Friday, February 04, 2011

Big music library

I just now noticed that when I look at my iTunes music library, and I only take my "top faves" list, I still have 8.4 days of music there! Dang. And I don't often go looking for new music, pretty rarely in fact. Makes me wonder about people who are really into it. I heard that Will Smith has to carry several iPod Classics if he wants to have all his music with him. And that model is mucho spacious.

14 comments:

Bronislaus Janulis said...

How do you find out how many days of music you have?

eolake said...

Ah: I'm reading "iPad: The Missing Manual", and when the iPad is plugged in, if you click on the colored bar at the bottom of the iTunes window, you get various ways of viewing how much there is of each type of content.

Alex said...

So if I wanted some Danish music, where would I shop? I see Cryoshell's CD is $60 in the us, 40 GBP from amazon.co.uk, and 40 EUR from amazon.de.

That's crazy. And I can't find amazon.dk.

eolake said...

No, they haven't seemed to make one.

I use:
http://www.imusic.dk/

Anonymous said...

Most people could pare down their music collection to fit on a single ipod. Even if the "essentials" wouldn't fit on a single one, it seems like a needless burden to carry several any time you're on the road.

ttl said...

Why collect music at all anymore?

After I discovered Spotify the whole idea of buying music (CDs or electrons) seems pointless. It's not just the expenditure in money, but even the act of clicking and downloading now seems kind of redundant.

[Spotify is not available in the US, I know, but they have a similar service the name of which I don't recall right now.]

Digital music stores must be on their last legs.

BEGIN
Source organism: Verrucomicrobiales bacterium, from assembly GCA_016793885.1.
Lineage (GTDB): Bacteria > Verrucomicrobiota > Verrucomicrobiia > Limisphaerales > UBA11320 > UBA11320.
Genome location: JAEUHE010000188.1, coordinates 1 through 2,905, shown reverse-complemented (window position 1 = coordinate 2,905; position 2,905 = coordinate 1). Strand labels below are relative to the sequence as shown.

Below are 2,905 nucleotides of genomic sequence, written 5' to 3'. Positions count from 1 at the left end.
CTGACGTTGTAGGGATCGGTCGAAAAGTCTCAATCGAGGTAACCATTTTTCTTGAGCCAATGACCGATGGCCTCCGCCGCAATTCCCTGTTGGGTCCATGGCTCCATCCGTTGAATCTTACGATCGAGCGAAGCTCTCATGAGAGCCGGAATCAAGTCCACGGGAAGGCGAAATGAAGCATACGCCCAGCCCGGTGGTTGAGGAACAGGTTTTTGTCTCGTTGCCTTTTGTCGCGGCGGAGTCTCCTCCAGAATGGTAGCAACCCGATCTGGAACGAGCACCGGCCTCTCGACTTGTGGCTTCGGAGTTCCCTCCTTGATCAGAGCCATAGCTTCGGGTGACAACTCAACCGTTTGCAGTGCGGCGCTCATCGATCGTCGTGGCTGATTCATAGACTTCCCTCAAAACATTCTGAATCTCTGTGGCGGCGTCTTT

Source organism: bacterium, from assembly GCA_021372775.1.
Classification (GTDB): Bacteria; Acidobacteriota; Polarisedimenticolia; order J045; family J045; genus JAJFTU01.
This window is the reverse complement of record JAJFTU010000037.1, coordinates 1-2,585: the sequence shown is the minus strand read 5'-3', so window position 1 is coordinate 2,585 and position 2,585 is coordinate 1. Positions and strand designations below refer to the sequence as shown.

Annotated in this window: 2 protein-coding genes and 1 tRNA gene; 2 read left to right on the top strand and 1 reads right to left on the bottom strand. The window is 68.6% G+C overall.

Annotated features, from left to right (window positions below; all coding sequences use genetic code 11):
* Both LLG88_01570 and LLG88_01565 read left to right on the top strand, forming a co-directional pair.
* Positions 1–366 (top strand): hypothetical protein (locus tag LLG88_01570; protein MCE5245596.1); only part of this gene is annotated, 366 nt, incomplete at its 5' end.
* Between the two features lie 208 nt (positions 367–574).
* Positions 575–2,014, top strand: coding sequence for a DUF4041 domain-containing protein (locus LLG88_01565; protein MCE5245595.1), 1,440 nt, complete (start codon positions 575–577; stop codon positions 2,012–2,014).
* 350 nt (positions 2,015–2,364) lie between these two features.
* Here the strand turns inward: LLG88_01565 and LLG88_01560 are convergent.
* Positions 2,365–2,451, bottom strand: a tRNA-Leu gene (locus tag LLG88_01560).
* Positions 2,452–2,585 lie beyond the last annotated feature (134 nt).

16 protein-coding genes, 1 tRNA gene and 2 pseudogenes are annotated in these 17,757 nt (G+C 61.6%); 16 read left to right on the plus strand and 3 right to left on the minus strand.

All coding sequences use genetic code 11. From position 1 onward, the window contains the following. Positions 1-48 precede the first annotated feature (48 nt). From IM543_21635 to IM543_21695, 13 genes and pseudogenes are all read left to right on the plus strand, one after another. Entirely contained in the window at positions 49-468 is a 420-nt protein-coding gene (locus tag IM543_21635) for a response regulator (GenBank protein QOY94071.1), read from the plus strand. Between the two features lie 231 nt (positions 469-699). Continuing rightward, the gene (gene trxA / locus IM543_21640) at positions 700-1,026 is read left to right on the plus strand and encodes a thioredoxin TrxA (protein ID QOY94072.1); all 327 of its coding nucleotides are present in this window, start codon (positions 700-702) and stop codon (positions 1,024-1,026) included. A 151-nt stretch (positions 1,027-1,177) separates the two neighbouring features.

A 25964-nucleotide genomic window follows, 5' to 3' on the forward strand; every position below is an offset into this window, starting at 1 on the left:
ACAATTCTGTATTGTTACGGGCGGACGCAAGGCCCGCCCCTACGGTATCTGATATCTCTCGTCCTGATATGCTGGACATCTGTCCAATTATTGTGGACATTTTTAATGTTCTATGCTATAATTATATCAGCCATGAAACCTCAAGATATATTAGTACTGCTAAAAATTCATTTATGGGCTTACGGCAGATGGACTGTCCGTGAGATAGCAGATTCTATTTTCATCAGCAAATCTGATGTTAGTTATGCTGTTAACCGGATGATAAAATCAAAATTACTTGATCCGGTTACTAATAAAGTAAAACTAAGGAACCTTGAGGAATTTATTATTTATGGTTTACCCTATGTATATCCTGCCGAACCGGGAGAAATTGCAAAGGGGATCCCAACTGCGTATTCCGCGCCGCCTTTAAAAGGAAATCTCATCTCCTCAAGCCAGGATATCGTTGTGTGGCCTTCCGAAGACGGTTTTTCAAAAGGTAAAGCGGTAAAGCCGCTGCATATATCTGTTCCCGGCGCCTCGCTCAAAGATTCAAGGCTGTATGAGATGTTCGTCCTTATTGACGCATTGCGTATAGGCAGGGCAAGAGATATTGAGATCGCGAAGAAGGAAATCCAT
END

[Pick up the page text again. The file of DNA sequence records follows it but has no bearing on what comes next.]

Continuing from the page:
Dave Nielsen said...

People like to collect things. Vinyl records have come back in a big way. I wouldn't buy CDs, but like the low tech or at least significantly-lower tech of vinyl compared to CDs, downloading, or something like Spotify (which I won't use if it comes here; the idea is creepy in the same way electronic books are creepy).

Alex said...

The US on-demand used to be Rhapsody. It had a "radio" mode and a pay for pick a song mode.

We also have Pandora, which is sponsored and limit to 40 hours in the "sponsored" mode. In the paid mode it has unlimited commercial free. Give it a title or artist and it builds a "similar music" play list for you the gets tweaked when you "like" or "hate" a song.

I'm finding artists on Pandora, and then buying the CD so I can listen to whole albums instead of random tracks.

Alex said...

EO, thanks. CD I wanted is 140DKK, that's about $25, much more palatable.

Dave Nielsen said...

I've never heard of Rhapsody or Pandora, but if I had I wouldn't have fallen in love with them. I used to think people who were into vinyl were pretentious douches but now I can kind of see the point. It's not that it's better meaning superior, but for me that it's inferior - CDs are too perfect, and mp3s just too crappy. Fine for an ipod of course. So I'm not interested in anything like Spotify or its equivalents

Alex said...

I think I'm using Pandora more for a radio station that meets my tastes. I used to use the AV library for the same purpose.

CD v's Vinyl, availability is the big deal. I can find CDs, but since the number of artists recording to vinyl has dropped you're limited to fringe artists. Sure there is new vinyl in the music shop, but it counts for a very small sample size.

Whatever the source medium I still need it in my car and in the office.

Dave Nielsen said...

It seems like a lot of new stuff is being released on vinyl as well as CD, and older stuff is being re-released on it. I recently bought both Black Dub (a 2010 release) and AC/DC's Back in Black (1980) on a re-release 180g. So, you're definitely not limited to fringe stuff for new releases or having to scour thrift stores or whatever to find the older bands.

Dave Nielsen said...

I already have a huge CD library that I still add to, a fair chunk of it in a CD jukebox. I've downloaded a lot from itunes as well as I do need it to be portable. Maybe not that cost-effective but the reason vinyl is making a big comeback is that people want music to be more than something we listen to while doing other things. I remember many a time putting on a record, kicking back, and just chilling out listening to it while not doing anything else. Of course, I don't have kids.

ttl said...

Yes, I too am all for vinyl, especially if produced by a fully analog process (AAA).

It is bits (in CDs or sound files) that I have stopped paying for.